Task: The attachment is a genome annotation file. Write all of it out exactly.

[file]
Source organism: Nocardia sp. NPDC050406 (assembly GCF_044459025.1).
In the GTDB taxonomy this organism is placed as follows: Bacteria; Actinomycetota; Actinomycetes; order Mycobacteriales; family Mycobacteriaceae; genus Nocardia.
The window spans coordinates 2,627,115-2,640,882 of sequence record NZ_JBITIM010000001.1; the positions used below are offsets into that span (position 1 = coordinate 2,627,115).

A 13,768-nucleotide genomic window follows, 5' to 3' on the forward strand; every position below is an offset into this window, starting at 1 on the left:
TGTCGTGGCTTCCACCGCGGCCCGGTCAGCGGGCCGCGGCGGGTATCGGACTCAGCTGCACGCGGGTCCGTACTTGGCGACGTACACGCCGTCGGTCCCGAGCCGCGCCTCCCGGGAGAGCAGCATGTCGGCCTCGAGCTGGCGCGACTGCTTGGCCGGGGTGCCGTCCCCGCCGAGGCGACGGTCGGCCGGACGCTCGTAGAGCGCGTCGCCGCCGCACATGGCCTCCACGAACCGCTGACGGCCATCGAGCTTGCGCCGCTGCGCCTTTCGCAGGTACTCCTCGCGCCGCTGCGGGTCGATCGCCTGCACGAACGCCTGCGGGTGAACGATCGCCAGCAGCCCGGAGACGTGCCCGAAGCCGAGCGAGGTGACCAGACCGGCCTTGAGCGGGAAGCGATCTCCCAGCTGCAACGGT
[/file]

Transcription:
Source organism: Nocardia sp. NPDC050406 (assembly GCF_044459025.1).
In the GTDB taxonomy this organism is placed as follows: Bacteria; Actinomycetota; Actinomycetes; order Mycobacteriales; family Mycobacteriaceae; genus Nocardia.
The window spans coordinates 2,627,115-2,640,882 of sequence record NZ_JBITIM010000001.1; the positions used below are offsets into that span (position 1 = coordinate 2,627,115).

A 13,768-nucleotide genomic window follows, 5' to 3' on the forward strand; every position below is an offset into this window, starting at 1 on the left:
TGTCGTGGCTTCCACCGCGGCCCGGTCAGCGGGCCGCGGCGGGTATCGGACTCAGCTGCACGCGGGTCCGTACTTGGCGACGTACACGCCGTCGGTCCCGAGCCGCGCCTCCCGGGAGAGCAGCATGTCGGCCTCGAGCTGGCGCGACTGCTTGGCCGGGGTGCCGTCCCCGCCGAGGCGACGGTCGGCCGGACGCTCGTAGAGCGCGTCGCCGCCGCACATGGCCTCCACGAACCGCTGACGGCCATCGAGCTTGCGCCGCTGCGCCTTTCGCAGGTACTCCTCGCGCCGCTGCGGGTCGATCGCCTGCACGAACGCCTGCGGGTGAACGATCGCCAGCAGCCCGGAGACGTGCCCGAAGCCGAGCGAGGTGACCAGACCGGCCTTGAGCGGGAAGCGATCTCCCAGCTGCAACGGT